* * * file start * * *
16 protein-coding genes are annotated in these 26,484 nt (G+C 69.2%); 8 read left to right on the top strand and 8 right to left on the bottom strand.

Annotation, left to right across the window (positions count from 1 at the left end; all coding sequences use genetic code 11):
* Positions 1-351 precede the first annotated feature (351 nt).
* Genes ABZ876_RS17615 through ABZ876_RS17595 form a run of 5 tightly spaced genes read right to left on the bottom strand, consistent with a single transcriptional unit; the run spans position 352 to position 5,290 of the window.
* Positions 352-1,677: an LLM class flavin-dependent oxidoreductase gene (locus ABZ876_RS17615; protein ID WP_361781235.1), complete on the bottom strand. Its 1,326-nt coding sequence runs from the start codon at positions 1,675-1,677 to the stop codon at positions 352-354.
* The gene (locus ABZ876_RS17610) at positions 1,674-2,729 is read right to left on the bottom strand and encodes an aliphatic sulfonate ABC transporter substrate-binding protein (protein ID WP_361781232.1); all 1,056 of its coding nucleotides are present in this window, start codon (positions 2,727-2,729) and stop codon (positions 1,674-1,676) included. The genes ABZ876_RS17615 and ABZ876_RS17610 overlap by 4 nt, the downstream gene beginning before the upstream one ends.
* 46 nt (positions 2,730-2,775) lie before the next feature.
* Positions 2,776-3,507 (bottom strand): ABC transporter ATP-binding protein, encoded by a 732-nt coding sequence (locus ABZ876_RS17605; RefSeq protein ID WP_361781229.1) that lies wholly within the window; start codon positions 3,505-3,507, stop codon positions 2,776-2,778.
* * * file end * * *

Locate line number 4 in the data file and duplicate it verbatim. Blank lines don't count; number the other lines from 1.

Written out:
* Genes ABZ876_RS17615 through ABZ876_RS17595 form a run of 5 tightly spaced genes read right to left on the bottom strand, consistent with a single transcriptional unit; the run spans position 352 to position 5,290 of the window.